Over the last few weeks I have been looking at ways in which Parliament might be made more effective in fulfilling its main functions. The fairly simple administrative changes that would help include

a)      Strengthening the financial oversight committees of Parliament, by ensuring swift follow up to their deliberations, and also consultation with executive authorities to promote suggested reforms.

b)      Improving the system of Consultative Committees, perhaps by distinguishing different areas for policy to be formulated, to be then implemented across a range of related Ministries (or Departments if the Cabinet is reduced in size).

c)       Streamlining private business mechanisms by ensuring better focused questions and adjournment motions, while also developing a system of priorities for private business motions.

All these would however require a more dedicated approach by Members of Parliament. For this purpose better familiarization mechanisms should be devised. The basic training now given to new Parliamentarians deals with administrative matters but, to promote greater professionalism with regard to the business of Parliament itself, it may be best to have intensive group trainings. These could concentrate on different fields according to the particular concerns of the groups – ie a group that is concerned with financial oversight, another concerned with mechanisms for redress for the public, another looking at policy formulation with regard to the main functions of the state (Justice, Finance, Foreign Relations and Trade, Security, Agriculture and Lands, Industry and Commerce, Public Works, Local Government, Social Services, Energy and the Environment).

Constitutional Change – Electoral Reform that ensures efficient representation

All this presupposes that Members of Parliament will want to contribute actively to governance. This may not be accurate, given the enormous responsibilities most of them have with regard to massive electorates, where they fulfil a variety of roles. They have to promote infrastructural development and find employment, they have to resolve disputes and coordinate with a host of officials belonging to a range of departments. And, in doing all this, they have to compete against other Members of Parliament working in precisely the same areas. Obviously to be successful they have to also raise adequate resources for initiatives and support mechanisms.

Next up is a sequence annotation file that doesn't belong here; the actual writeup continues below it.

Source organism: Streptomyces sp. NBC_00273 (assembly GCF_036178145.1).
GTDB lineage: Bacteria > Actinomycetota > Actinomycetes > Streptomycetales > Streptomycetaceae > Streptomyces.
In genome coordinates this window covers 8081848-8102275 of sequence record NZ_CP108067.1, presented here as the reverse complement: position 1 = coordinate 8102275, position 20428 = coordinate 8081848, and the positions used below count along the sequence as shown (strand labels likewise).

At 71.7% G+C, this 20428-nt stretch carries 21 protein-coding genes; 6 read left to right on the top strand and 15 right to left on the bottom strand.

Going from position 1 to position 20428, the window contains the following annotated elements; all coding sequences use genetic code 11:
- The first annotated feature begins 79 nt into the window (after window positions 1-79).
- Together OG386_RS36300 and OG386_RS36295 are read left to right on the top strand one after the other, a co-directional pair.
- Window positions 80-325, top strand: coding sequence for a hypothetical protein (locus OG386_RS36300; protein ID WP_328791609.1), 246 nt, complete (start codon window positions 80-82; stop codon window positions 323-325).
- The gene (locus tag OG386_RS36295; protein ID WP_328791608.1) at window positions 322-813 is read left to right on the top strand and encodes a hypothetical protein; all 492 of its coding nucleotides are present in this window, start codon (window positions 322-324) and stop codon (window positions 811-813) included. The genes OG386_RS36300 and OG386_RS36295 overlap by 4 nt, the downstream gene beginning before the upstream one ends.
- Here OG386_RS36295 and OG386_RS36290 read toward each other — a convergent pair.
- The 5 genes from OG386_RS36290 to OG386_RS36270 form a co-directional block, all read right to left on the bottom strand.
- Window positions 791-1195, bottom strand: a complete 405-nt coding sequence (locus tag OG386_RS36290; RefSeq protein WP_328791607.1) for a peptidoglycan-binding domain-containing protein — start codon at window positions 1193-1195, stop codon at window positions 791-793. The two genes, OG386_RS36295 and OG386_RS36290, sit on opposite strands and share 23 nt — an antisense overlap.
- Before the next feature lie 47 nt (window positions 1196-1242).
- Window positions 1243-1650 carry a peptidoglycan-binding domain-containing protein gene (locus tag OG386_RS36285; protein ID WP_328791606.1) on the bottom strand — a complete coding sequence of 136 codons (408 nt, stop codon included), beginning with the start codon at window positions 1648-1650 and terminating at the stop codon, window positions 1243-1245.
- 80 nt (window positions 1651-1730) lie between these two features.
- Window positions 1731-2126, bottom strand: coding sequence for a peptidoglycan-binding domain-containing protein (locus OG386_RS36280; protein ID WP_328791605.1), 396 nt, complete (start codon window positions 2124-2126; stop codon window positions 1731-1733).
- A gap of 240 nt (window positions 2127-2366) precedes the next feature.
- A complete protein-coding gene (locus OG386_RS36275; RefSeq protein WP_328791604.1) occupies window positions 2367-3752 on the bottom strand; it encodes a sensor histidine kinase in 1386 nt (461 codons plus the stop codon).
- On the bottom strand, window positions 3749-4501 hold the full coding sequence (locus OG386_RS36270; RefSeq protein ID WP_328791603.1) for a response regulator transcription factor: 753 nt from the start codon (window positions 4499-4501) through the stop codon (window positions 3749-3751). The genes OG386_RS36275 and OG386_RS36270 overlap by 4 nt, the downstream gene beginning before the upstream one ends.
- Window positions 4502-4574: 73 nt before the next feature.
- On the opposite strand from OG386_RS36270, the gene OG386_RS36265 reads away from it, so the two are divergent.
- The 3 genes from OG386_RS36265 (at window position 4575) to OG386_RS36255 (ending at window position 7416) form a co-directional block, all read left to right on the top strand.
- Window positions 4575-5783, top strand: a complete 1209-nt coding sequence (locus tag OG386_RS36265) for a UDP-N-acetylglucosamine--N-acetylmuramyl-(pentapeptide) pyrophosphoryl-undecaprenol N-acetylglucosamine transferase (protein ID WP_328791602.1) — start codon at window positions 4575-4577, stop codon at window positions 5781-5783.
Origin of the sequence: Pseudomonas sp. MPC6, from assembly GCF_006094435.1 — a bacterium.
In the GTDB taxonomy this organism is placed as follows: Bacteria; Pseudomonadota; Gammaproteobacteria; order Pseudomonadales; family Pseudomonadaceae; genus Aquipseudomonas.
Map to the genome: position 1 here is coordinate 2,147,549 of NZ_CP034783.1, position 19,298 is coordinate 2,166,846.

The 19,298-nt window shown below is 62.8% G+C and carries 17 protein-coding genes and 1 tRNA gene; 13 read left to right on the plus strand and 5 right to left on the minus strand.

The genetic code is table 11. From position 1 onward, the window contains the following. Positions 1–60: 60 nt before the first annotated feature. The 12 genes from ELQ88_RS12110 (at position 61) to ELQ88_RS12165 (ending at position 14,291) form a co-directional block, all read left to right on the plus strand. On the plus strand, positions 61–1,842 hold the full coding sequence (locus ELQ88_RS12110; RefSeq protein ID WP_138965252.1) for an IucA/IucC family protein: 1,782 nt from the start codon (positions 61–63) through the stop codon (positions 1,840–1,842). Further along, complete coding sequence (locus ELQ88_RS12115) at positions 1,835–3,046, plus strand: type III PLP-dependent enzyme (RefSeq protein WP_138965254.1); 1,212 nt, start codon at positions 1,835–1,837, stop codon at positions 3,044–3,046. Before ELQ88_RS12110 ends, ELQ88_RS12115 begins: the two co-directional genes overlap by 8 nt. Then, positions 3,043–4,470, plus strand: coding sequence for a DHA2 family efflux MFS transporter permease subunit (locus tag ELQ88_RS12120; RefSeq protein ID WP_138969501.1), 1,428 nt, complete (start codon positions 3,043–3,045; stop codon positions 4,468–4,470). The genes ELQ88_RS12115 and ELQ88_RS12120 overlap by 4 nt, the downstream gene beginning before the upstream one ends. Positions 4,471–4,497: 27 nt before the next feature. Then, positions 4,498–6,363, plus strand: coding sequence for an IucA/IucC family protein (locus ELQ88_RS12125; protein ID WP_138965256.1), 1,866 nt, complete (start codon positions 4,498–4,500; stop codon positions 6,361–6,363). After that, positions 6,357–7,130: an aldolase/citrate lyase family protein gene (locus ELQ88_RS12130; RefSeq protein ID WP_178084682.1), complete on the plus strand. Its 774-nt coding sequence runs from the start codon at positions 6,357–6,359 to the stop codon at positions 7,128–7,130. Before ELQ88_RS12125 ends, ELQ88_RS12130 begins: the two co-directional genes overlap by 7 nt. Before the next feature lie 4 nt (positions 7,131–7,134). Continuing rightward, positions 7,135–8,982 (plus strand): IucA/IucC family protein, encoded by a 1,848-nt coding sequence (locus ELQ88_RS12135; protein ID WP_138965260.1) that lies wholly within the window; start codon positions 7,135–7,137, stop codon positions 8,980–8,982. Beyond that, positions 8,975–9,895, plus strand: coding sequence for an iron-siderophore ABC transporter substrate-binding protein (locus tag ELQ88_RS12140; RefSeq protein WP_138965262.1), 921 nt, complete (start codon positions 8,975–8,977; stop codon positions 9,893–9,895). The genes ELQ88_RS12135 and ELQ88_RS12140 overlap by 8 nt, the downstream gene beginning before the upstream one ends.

I don’t think anyone doubts that this is becoming an increasingly impossible task. All parties agree on the need for electoral reform, and with luck we shall be going back soon to a constituency system, with wards for local elections. However, it is worrying that we seem to be grafting this system onto the existing collective mechanism. Surely the recent catastrophes with regard to rejection of party lists by election officials should have made us realize that continuing with such collective systems is unwise.

But, sadly, we still think in terms of collectives, which means that, if something is wrong with one part, the whole is ruined. We should rather go back fully to a system of individual responsibility for a distinct geographical area. This will also allow electors to choose particular individuals for their own areas even if these are incapable or unwilling to become part of a general collective.

It has been argued that a collective system is necessary if we are to ensure some element of proportionality in the final result. I would certainly agree that proportionality is essential, since we know that the artificial majorities of 1970 and 1977 created problems for the country as well as those very majorities. But the answer lies in the dual vote system, whereby people vote for individuals to represent them in constituencies, and cast a second vote for a party. The final composition of Parliament is proportional to the votes cast for parties, but people can vote for individuals not belonging to the party of their choice.